Starbucks labor campaign builds momentum

Starbucks workers added to the momentum of a union campaign that went public in late August and upended decades of unionless work at company-owned stores.

On Thursday and Friday, workers at six stores in upstate New York voted to unionize, according to the National Labor Relations Board, bringing to 16 the total number of company-owned stores where workers live. workers supported a union. The union, Workers United, was also in the lead at a Kansas store whose votes were counted on Friday, but the number of disputed ballots leaves the outcome in doubt until their status can be resolved.

The union has lost only one election so far, but it is formally contesting the result.

Since the union won its first two election victories that ended in December, workers at more than 175 other stores in at least 25 states have filed nominations for union elections, out of about 9,000 company-owned stores in the USA. The labor board will count ballots in at least three more stores next week.

The organizing success at Starbucks appears to reflect growing worker interest in organizing, including efforts at Amazon, where workers last week voted to unionize a Staten Island warehouse by a significant margin.

On Wednesday, Labor Board General Counsel Jennifer Abruzzo announced that union election filings were up more than 50% in the previous six months compared to the same period a year earlier. Ms Abruzzo expressed concern that funding and staffing shortages were making it difficult for the agency to keep up with activity, saying in a statement that the council “needs a significant increase in funding to carry out the mission of the agency”.

Starbucks has sought to persuade workers not to unionize by holding anti-union meetings with workers and conversations between managers and individual employees, but some employees say the meetings have only galvanized their support for unionization.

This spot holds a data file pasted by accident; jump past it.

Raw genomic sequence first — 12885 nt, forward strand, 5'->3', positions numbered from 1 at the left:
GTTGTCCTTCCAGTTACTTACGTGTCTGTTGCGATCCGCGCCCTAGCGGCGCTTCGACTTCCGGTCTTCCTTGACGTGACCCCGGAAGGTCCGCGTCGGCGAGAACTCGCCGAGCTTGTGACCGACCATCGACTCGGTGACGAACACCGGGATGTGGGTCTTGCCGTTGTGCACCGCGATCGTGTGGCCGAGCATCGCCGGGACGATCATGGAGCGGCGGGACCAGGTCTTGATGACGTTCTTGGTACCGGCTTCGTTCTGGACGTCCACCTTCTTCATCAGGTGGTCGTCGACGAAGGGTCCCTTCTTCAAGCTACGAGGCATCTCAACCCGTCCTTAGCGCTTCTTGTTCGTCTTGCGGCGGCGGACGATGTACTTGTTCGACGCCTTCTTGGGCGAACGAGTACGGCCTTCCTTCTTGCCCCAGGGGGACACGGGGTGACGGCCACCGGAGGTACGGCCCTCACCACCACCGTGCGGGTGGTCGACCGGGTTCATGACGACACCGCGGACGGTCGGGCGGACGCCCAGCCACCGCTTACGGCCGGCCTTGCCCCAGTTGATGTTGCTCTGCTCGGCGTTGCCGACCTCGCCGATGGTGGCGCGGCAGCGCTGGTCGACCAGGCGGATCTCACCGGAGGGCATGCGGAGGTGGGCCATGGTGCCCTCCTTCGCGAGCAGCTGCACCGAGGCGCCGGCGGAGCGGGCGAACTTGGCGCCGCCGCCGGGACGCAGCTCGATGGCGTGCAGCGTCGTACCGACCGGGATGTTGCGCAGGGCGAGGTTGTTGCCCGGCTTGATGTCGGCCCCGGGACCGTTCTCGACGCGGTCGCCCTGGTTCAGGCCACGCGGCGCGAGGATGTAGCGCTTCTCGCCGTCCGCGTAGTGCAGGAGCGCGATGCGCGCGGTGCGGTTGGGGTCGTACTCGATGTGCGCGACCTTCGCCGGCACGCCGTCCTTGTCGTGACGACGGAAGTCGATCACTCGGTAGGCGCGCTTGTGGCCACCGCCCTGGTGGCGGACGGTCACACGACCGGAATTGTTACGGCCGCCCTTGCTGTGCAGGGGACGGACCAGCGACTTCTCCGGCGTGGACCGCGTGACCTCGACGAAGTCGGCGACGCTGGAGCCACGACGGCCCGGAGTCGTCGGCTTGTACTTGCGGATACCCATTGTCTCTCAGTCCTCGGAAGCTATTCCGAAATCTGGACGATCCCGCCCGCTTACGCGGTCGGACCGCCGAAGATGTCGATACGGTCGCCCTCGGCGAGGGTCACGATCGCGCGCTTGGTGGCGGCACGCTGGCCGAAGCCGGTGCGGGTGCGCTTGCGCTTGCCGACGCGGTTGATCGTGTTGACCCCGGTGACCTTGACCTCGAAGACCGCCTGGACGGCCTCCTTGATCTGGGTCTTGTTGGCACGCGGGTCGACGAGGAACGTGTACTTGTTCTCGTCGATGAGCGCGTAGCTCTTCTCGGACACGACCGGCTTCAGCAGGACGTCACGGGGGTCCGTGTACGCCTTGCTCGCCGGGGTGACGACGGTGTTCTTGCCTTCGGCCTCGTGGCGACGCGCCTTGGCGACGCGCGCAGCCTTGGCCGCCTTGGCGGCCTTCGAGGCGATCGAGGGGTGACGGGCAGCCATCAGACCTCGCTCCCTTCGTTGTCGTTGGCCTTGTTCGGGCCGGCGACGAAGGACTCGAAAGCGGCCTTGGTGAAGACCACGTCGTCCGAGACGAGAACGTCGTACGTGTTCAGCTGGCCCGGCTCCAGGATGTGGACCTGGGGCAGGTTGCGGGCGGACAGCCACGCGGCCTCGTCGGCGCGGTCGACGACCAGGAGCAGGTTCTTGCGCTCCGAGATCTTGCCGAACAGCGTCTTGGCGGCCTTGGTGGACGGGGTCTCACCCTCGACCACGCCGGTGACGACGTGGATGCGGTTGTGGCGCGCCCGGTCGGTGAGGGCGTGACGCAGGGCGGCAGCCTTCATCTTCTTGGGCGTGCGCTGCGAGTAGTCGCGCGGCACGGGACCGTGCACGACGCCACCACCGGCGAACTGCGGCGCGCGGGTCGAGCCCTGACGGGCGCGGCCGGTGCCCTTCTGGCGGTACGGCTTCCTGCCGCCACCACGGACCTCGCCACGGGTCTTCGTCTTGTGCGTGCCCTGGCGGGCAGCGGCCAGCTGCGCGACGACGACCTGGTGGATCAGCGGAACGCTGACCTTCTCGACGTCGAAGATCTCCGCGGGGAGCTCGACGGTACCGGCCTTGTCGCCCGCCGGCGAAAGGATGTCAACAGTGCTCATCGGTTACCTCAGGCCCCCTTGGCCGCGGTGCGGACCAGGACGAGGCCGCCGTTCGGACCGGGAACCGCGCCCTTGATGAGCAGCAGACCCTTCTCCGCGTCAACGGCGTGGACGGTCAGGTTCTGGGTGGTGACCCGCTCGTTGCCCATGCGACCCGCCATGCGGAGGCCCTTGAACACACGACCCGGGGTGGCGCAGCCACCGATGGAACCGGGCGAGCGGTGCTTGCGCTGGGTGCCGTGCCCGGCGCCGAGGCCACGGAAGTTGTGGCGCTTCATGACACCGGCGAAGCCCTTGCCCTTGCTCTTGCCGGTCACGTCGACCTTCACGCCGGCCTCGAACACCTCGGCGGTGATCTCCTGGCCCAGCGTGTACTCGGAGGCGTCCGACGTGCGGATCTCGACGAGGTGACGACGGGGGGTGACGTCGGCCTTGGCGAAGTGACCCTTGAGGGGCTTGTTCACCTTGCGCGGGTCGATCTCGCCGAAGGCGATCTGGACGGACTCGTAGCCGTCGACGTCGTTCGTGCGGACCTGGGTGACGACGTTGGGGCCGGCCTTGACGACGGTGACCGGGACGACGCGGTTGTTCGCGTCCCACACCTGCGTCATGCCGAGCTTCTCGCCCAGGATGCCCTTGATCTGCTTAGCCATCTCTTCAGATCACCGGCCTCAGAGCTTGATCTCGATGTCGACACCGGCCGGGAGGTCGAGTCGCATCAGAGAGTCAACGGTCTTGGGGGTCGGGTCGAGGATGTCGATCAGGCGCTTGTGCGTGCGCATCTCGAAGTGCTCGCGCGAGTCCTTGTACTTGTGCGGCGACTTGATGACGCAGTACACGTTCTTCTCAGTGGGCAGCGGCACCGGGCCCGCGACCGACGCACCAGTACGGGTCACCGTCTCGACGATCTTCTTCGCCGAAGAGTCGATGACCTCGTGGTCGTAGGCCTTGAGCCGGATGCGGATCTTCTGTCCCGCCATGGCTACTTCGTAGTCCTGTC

In some cases, Starbucks has also sent a number of senior managers to out-of-town stores, a move the company says is aimed at addressing operational issues such as staffing and training, but which some union supporters said they find intimidating.

The union has accused Starbucks of seeking to cut working hours nationwide to encourage long-serving employees to leave the company and replace them with workers who are more skeptical of unionization. And the union says Starbucks retaliated against workers for supporting the union by disciplining or firing them. Last month, the labor board filed a formal complaint against Starbucks for retaliating against two Arizona employees, a step it takes after finding the merits of charges against employers or unions. .

The company denied cutting working hours to induce employees to leave, saying it was scheduling workers in response to customer demand, and it denied accusations of union busting.

As the labor campaign gathered pace in March, the company announced that Kevin Johnson, who had served as chief executive since 2017, would be replaced on an interim basis by Howard Schultz, who had led the company twice before and remained on the job. one of its biggest investors.

Some investors who had warned Mr Johnson that the company’s union-busting tactics could harm his reputation expressed optimism that the management change could lead to a change in Starbucks’ stance towards the union. But the company quickly announced that it would not agree to remain neutral in union elections, as the union had demanded, which dampened those hopes.

On Monday, the same day Mr. Schultz returned as chief executive, the company fired Laila Dalton, one of two Arizona workers whom the NLRB had accused Starbucks of retaliating against in March. The company said Ms Dalton broke company rules by recording her colleagues’ conversations without their permission.

“A partner’s interest in a union does not exempt it from the standards we have always maintained,” Reggie Borges, a company spokesman, said in a statement, using the term of the business for one employee.

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